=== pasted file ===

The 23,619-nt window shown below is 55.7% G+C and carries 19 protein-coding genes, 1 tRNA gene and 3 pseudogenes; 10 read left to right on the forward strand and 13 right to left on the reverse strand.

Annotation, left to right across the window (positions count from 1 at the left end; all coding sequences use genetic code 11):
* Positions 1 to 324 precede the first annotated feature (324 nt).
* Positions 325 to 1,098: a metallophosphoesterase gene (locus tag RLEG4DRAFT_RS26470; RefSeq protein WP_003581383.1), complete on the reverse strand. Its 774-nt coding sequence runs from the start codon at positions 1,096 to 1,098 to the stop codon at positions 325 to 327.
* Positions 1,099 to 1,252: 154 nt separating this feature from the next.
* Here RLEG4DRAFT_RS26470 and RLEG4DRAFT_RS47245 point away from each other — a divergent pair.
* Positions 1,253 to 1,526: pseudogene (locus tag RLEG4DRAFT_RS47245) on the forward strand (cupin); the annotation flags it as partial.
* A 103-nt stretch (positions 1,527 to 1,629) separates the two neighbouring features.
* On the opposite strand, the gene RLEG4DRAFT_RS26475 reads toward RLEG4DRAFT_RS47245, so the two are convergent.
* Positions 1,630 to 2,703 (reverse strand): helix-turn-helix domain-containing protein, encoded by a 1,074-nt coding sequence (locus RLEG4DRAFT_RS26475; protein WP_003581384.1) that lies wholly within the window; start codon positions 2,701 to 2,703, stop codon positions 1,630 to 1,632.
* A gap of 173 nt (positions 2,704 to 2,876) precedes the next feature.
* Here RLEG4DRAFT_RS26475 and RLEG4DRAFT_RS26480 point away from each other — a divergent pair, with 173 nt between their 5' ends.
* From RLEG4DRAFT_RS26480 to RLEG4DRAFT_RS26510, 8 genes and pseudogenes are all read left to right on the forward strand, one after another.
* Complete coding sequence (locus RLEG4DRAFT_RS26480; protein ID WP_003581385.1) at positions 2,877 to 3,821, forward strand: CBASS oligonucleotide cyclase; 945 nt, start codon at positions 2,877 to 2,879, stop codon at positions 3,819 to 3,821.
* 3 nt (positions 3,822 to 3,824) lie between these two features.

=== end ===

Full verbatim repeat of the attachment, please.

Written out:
The 23,619-nt window shown below is 55.7% G+C and carries 19 protein-coding genes, 1 tRNA gene and 3 pseudogenes; 10 read left to right on the forward strand and 13 right to left on the reverse strand.

Annotation, left to right across the window (positions count from 1 at the left end; all coding sequences use genetic code 11):
* Positions 1 to 324 precede the first annotated feature (324 nt).
* Positions 325 to 1,098: a metallophosphoesterase gene (locus tag RLEG4DRAFT_RS26470; RefSeq protein WP_003581383.1), complete on the reverse strand. Its 774-nt coding sequence runs from the start codon at positions 1,096 to 1,098 to the stop codon at positions 325 to 327.
* Positions 1,099 to 1,252: 154 nt separating this feature from the next.
* Here RLEG4DRAFT_RS26470 and RLEG4DRAFT_RS47245 point away from each other — a divergent pair.
* Positions 1,253 to 1,526: pseudogene (locus tag RLEG4DRAFT_RS47245) on the forward strand (cupin); the annotation flags it as partial.
* A 103-nt stretch (positions 1,527 to 1,629) separates the two neighbouring features.
* On the opposite strand, the gene RLEG4DRAFT_RS26475 reads toward RLEG4DRAFT_RS47245, so the two are convergent.
* Positions 1,630 to 2,703 (reverse strand): helix-turn-helix domain-containing protein, encoded by a 1,074-nt coding sequence (locus RLEG4DRAFT_RS26475; protein WP_003581384.1) that lies wholly within the window; start codon positions 2,701 to 2,703, stop codon positions 1,630 to 1,632.
* A gap of 173 nt (positions 2,704 to 2,876) precedes the next feature.
* Here RLEG4DRAFT_RS26475 and RLEG4DRAFT_RS26480 point away from each other — a divergent pair, with 173 nt between their 5' ends.
* From RLEG4DRAFT_RS26480 to RLEG4DRAFT_RS26510, 8 genes and pseudogenes are all read left to right on the forward strand, one after another.
* Complete coding sequence (locus RLEG4DRAFT_RS26480; protein ID WP_003581385.1) at positions 2,877 to 3,821, forward strand: CBASS oligonucleotide cyclase; 945 nt, start codon at positions 2,877 to 2,879, stop codon at positions 3,819 to 3,821.
* 3 nt (positions 3,822 to 3,824) lie between these two features.